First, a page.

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Q&A

How Legal Barriers Obstruct Police Reform

Collective bargaining and law enforcement officers' bills of rights can undermine accountability. Any lasting policing reform efforts must find ways to substantially lower or remove these barriers.

Police in Louisville, Kentucky work at Black Lives Matter rally in front of Kentucky Attorney General Daniel Cameron's home on Oct. 24, 2020 after it was announced a second grand juror broke their silence in the Breonna Taylor case. Breonna Taylor was killed in her home by Louisville Metro Police during the execution of a no-knock raid on March 13, 2020. (Jon Cherry/Getty Images)

In 2020, the killings of George Floyd, Breonna Taylor, Philando Castile, and too many others at the hands of police sparked a national movement for police reform. Much of the public debate centered on the need for greater police accountability, but all too often these calls for action failed to take into account how legal and regulatory barriers can undermine reform efforts.

Police unions routinely negotiate labor contracts that thwart investigations and allow members to avoid consequences for bad actions. At the turn of the 20th century, collective bargaining agreements were originally crafted as a way for law enforcement officers to negotiate traditional labor demands like higher pay and benefits, fewer hours, and all-around better working conditions. However, their focus has grown to encompass a vast spectrum of policing-specific topics relating to discipline, transparency, and accountability. Provisions often include providing officers with access to evidence of alleged misconduct prior to an investigation; delays before interviews of officers accused of misconduct can occur; concealing disciplinary records from future employers; and mandatory binding arbitration in disciplinary appeals. These collective bargaining agreements effectively place union members beyond the reach of accountability. Today, roughly 75 percent of police officers belong to a union.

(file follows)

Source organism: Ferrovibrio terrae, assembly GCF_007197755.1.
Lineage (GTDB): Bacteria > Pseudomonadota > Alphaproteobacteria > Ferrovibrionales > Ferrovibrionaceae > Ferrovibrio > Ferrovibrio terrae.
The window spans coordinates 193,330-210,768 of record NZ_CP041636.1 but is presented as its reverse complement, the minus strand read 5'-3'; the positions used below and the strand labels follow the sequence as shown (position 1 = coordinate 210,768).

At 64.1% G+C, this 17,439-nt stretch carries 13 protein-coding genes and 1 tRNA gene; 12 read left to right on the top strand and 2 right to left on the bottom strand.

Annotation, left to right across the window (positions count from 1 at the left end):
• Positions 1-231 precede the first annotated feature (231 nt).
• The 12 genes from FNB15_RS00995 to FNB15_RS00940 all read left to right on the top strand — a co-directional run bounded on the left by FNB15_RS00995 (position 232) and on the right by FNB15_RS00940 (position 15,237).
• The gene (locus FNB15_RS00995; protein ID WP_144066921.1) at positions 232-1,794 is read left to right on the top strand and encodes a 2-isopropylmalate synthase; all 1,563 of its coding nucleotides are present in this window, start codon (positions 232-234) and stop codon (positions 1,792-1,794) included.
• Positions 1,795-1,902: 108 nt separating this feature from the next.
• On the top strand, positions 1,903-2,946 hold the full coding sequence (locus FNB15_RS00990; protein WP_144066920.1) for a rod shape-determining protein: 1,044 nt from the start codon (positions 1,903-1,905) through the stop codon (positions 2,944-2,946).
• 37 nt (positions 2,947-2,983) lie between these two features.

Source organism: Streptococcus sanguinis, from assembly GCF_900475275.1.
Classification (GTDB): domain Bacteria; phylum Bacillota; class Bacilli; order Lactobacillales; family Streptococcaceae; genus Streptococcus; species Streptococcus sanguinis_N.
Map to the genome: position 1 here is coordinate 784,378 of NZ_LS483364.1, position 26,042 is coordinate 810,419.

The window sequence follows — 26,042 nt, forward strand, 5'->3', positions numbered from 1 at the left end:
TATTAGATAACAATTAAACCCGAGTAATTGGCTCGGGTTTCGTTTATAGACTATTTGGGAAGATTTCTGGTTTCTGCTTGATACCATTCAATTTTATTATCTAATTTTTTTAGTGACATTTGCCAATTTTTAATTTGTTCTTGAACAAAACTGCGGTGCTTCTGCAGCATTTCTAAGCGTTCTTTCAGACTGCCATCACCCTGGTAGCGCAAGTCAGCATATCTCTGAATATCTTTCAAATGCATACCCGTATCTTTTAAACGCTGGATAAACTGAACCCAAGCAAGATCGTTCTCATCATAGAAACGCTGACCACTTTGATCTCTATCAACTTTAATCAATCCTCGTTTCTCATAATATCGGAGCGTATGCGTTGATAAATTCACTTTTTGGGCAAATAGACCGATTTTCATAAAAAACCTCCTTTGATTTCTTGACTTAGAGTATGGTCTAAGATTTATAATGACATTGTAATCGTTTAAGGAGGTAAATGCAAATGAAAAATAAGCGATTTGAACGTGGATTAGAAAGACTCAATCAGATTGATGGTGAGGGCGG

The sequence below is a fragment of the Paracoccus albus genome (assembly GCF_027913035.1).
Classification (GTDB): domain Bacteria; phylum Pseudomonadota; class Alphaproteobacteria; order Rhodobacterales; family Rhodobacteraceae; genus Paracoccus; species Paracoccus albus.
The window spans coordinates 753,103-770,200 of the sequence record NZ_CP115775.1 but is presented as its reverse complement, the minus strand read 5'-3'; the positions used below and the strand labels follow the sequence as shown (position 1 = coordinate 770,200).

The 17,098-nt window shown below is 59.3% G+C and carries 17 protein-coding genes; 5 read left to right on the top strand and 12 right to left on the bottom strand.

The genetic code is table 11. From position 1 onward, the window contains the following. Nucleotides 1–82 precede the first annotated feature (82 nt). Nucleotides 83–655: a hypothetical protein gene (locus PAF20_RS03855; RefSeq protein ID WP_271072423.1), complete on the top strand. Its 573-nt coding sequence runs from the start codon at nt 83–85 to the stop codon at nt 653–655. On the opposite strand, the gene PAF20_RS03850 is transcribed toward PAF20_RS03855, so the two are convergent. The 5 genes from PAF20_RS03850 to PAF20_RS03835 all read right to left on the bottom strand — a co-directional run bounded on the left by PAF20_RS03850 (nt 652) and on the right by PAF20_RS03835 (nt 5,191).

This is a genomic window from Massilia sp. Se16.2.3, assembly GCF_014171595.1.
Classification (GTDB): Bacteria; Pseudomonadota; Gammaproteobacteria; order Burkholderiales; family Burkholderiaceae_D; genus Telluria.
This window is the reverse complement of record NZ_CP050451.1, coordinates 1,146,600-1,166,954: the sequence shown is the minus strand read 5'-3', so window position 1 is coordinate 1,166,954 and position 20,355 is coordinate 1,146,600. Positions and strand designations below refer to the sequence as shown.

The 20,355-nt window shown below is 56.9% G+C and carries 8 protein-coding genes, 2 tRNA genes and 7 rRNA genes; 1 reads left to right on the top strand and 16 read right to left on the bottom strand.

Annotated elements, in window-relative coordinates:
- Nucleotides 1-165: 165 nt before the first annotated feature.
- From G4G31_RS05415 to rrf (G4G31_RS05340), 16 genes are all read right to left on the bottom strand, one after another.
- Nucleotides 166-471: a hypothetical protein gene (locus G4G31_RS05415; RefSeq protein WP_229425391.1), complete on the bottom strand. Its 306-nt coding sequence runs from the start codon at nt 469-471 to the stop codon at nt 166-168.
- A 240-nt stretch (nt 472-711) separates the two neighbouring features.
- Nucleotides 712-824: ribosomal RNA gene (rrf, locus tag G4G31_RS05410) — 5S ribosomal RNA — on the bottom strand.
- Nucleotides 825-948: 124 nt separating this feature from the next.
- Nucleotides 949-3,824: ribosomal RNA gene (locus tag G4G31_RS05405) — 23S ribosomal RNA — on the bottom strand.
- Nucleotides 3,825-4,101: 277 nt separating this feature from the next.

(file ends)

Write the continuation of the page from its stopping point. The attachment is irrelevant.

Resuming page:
Meanwhile, state laws such as Law Enforcement Officers’ Bill Of Rights (LEOBORs) codify special protections for police throughout the disciplinary process. These protections often include limits on who can lead an investigation, the length of an investigation, who has access to evidence, the scope of disciplinary actions, and restrictions on external civilian oversight.

Any lasting policing reform efforts must find ways to substantially lower or remove these barriers.

On that topic, at a December 2020 roundtable meeting, Jamein Cunningham, an assistant professor of economics at the University of Memphis, presented his paper on police accountability: Overview of Research on Collective Bargaining Rights and Law Enforcement Officer’s Bills of Rights. Cunningham’s paper, which was co-authored with Donna Feir of the University of Victoria and Rob Gillezeau of the University of Victoria, looks at how police representation and unions intersect with demands for reform and accountability.

Arnold Ventures spoke with Cunningham about the topic. The interview was edited for length and readability.

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Arnold Ventures

The role of police unions has been a big topic in the national debate about police reform. What did you look at in your paper?